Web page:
(aka 'The Assassination or 'Assassination')
Directed by Masahiro Shinoda
(or Ansatsu) marked Masahiro Shinoda's first attempt at a period film, and is
widely considered to be his finest achievement. Previously gaining fame and
status alongside Nagisa Oshima and Kiju Yoshida, challenging established
Japanese cinema with tales of reckless youth, The Dry Lake (1960) and the
seminal yakuza drama
Pale Flower (1964) Shinoda graduated from
Shochiku, where, like Shohei Imamura, his grounding was working as an assistant
to Yasujiro Ozu.
The story of Assassination begins with the events of 1853 when "four black ships" — the foreign steamboats of Commander Matthew Perry — anchored at Edo Bay, sparking civil unrest and the major political maneuvering that saw the end of the Tokugawa Shogunate. At a time when assassination had become a disturbing political tool, Shinoda's film follows Hachiro Kiyokawa (Tetsuro Tamba), an ambitious, masterless samurai whose allegiances drift dangerously between the Shogunate and the Emperor. Filmed in richly stylish black and white 'Scope by cinematographer Masao Kosugi, Shinoda's film explores the character of Kiyokawa as he single-handedly attempts, against a backdrop of betrayal and abrupt violence, to prevent the outbreak of civil war.
With an award-winning score by Toru Takemitsu (Pitfall, The Face of Another) and a deft, twisting narrative structure, Assassination's profound nihilism has a striking contemporary resonance which fiercely displays the director's skill and individual vision.
Theatrical Release: November 1st, 1960
DVD Review: Eureka (The Masters of Cinema Series) - Region 2 - NTSC
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|Distribution||Eureka - Master's of Cinema Spine # 20 - Region 2 - NTSC|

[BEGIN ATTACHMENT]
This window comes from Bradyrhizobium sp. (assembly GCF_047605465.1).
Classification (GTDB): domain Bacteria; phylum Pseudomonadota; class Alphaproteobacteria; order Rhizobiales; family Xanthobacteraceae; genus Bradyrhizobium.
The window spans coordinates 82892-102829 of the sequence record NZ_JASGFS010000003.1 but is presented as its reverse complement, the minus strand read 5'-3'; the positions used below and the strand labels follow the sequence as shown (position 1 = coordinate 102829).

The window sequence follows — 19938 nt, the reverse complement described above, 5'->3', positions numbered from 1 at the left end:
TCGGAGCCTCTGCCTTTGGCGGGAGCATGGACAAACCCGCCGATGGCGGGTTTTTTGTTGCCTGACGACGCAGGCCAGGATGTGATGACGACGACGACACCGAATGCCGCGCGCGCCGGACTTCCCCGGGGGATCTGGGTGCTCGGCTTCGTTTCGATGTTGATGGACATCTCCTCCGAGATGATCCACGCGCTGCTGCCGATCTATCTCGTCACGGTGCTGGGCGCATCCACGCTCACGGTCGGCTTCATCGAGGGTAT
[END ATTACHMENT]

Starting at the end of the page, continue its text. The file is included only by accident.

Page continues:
Original Aspect Ratio
Average Bitrate: 8.10 mb/s
NTSC 720x480 29.97 f/s
NOTE: The Vertical axis represents the bits transferred per second. The Horizontal is the time in minutes.
• Alex Cox introduction (9:35)
This Eureka dual-layered DVD is, as always with them, progressive and anamorphic. It has with solid contrast and relatively good detail. Some may note that it appears to lack the pristine sharpness that can be derived from black level manipulations, but it thankfully seems as though very little altering has been done to this image. The optional off-white subtitles with a black border font are at Eureka's excellent standard. I find Alex Cox always interesting to listen to... and this introduction to the film is no different. He is extremely knowledgeable and shares some relevant information with us. A liner notes booklet is included and a digital gallery of stills. This is a strong action / drama with Nihilistic overtones and I'm thrilled that it has been brought to digital in such a refined package. We strongly recommend!